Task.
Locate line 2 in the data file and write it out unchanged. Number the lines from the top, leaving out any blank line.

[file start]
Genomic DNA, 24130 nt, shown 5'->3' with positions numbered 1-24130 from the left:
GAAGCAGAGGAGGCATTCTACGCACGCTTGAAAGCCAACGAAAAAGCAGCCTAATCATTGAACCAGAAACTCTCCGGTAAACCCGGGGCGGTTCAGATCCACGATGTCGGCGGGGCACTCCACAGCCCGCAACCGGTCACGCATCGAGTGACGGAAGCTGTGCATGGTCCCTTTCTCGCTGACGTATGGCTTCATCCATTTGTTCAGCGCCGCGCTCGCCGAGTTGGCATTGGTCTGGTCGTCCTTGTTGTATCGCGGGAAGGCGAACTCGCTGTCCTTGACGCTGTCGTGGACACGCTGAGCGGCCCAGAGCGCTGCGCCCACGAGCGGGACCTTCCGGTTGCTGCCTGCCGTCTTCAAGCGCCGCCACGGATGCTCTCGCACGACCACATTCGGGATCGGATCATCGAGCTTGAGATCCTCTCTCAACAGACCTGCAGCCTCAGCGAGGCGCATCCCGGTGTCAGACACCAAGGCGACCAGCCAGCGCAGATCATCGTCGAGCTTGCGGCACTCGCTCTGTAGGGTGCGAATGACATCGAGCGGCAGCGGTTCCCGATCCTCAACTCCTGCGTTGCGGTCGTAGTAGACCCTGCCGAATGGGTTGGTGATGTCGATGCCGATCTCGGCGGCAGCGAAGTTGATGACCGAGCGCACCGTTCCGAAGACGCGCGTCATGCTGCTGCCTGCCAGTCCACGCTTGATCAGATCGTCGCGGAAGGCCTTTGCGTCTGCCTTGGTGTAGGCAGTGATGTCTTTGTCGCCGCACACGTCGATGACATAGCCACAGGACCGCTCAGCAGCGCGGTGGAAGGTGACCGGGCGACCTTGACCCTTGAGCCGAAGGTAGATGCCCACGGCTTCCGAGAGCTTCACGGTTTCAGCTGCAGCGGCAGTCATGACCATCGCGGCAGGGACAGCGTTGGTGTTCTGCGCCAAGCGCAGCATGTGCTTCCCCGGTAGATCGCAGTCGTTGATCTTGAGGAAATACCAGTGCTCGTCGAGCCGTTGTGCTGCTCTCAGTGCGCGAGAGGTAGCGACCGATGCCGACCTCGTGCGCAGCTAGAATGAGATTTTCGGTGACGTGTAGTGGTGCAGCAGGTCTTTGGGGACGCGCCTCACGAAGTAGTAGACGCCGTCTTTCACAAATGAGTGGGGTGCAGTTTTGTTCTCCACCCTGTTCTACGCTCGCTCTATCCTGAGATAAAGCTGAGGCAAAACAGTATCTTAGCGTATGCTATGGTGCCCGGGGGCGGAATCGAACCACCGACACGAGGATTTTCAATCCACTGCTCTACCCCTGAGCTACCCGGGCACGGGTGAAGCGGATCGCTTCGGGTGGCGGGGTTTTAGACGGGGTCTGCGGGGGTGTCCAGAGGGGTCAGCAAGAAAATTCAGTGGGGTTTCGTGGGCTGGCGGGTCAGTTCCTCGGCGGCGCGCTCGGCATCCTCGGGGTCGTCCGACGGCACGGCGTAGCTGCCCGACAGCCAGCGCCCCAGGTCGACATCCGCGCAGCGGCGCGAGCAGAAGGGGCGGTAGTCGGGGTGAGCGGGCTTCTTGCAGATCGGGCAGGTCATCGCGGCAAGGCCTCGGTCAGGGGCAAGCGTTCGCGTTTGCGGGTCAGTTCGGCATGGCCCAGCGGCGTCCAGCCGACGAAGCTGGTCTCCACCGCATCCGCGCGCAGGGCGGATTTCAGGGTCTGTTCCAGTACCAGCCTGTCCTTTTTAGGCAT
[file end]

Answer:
GAAGCAGAGGAGGCATTCTACGCACGCTTGAAAGCCAACGAAAAAGCAGCCTAATCATTGAACCAGAAACTCTCCGGTAAACCCGGGGCGGTTCAGATCCACGATGTCGGCGGGGCACTCCACAGCCCGCAACCGGTCACGCATCGAGTGACGGAAGCTGTGCATGGTCCCTTTCTCGCTGACGTATGGCTTCATCCATTTGTTCAGCGCCGCGCTCGCCGAGTTGGCATTGGTCTGGTCGTCCTTGTTGTATCGCGGGAAGGCGAACTCGCTGTCCTTGACGCTGTCGTGGACACGCTGAGCGGCCCAGAGCGCTGCGCCCACGAGCGGGACCTTCCGGTTGCTGCCTGCCGTCTTCAAGCGCCGCCACGGATGCTCTCGCACGACCACATTCGGGATCGGATCATCGAGCTTGAGATCCTCTCTCAACAGACCTGCAGCCTCAGCGAGGCGCATCCCGGTGTCAGACACCAAGGCGACCAGCCAGCGCAGATCATCGTCGAGCTTGCGGCACTCGCTCTGTAGGGTGCGAATGACATCGAGCGGCAGCGGTTCCCGATCCTCAACTCCTGCGTTGCGGTCGTAGTAGACCCTGCCGAATGGGTTGGTGATGTCGATGCCGATCTCGGCGGCAGCGAAGTTGATGACCGAGCGCACCGTTCCGAAGACGCGCGTCATGCTGCTGCCTGCCAGTCCACGCTTGATCAGATCGTCGCGGAAGGCCTTTGCGTCTGCCTTGGTGTAGGCAGTGATGTCTTTGTCGCCGCACACGTCGATGACATAGCCACAGGACCGCTCAGCAGCGCGGTGGAAGGTGACCGGGCGACCTTGACCCTTGAGCCGAAGGTAGATGCCCACGGCTTCCGAGAGCTTCACGGTTTCAGCTGCAGCGGCAGTCATGACCATCGCGGCAGGGACAGCGTTGGTGTTCTGCGCCAAGCGCAGCATGTGCTTCCCCGGTAGATCGCAGTCGTTGATCTTGAGGAAATACCAGTGCTCGTCGAGCCGTTGTGCTGCTCTCAGTGCGCGAGAGGTAGCGACCGATGCCGACCTCGTGCGCAGCTAGAATGAGATTTTCGGTGACGTGTAGTGGTGCAGCAGGTCTTTGGGGACGCGCCTCACGAAGTAGTAGACGCCGTCTTTCACAAATGAGTGGGGTGCAGTTTTGTTCTCCACCCTGTTCTACGCTCGCTCTATCCTGAGATAAAGCTGAGGCAAAACAGTATCTTAGCGTATGCTATGGTGCCCGGGGGCGGAATCGAACCACCGACACGAGGATTTTCAATCCACTGCTCTACCCCTGAGCTACCCGGGCACGGGTGAAGCGGATCGCTTCGGGTGGCGGGGTTTTAGACGGGGTCTGCGGGGGTGTCCAGAGGGGTCAGCAAGAAAATTCAGTGGGGTTTCGTGGGCTGGCGGGTCAGTTCCTCGGCGGCGCGCTCGGCATCCTCGGGGTCGTCCGACGGCACGGCGTAGCTGCCCGACAGCCAGCGCCCCAGGTCGACATCCGCGCAGCGGCGCGAGCAGAAGGGGCGGTAGTCGGGGTGAGCGGGCTTCTTGCAGATCGGGCAGGTCATCGCGGCAAGGCCTCGGTCAGGGGCAAGCGTTCGCGTTTGCGGGTCAGTTCGGCATGGCCCAGCGGCGTCCAGCCGACGAAGCTGGTCTCCACCGCATCCGCGCGCAGGGCGGATTTCAGGGTCTGTTCCAGTACCAGCCTGTCCTTTTTAGGCAT